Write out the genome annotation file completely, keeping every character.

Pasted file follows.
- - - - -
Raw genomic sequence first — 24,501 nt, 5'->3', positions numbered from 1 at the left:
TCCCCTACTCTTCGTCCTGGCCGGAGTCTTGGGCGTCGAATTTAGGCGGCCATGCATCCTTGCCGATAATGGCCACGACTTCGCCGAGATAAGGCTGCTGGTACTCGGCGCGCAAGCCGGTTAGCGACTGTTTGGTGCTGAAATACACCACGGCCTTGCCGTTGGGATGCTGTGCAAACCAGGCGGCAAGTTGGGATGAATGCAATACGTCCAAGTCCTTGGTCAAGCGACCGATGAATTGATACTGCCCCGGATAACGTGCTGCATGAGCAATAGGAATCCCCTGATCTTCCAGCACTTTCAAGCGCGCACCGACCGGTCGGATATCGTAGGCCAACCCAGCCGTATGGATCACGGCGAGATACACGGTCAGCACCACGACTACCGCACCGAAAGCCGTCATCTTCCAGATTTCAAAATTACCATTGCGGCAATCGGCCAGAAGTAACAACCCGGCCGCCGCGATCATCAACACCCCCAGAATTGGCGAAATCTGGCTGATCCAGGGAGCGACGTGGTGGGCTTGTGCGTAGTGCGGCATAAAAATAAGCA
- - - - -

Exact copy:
Raw genomic sequence first — 24,501 nt, 5'->3', positions numbered from 1 at the left:
TCCCCTACTCTTCGTCCTGGCCGGAGTCTTGGGCGTCGAATTTAGGCGGCCATGCATCCTTGCCGATAATGGCCACGACTTCGCCGAGATAAGGCTGCTGGTACTCGGCGCGCAAGCCGGTTAGCGACTGTTTGGTGCTGAAATACACCACGGCCTTGCCGTTGGGATGCTGTGCAAACCAGGCGGCAAGTTGGGATGAATGCAATACGTCCAAGTCCTTGGTCAAGCGACCGATGAATTGATACTGCCCCGGATAACGTGCTGCATGAGCAATAGGAATCCCCTGATCTTCCAGCACTTTCAAGCGCGCACCGACCGGTCGGATATCGTAGGCCAACCCAGCCGTATGGATCACGGCGAGATACACGGTCAGCACCACGACTACCGCACCGAAAGCCGTCATCTTCCAGATTTCAAAATTACCATTGCGGCAATCGGCCAGAAGTAACAACCCGGCCGCCGCGATCATCAACACCCCCAGAATTGGCGAAATCTGGCTGATCCAGGGAGCGACGTGGTGGGCTTGTGCGTAGTGCGGCATAAAAATAAGCA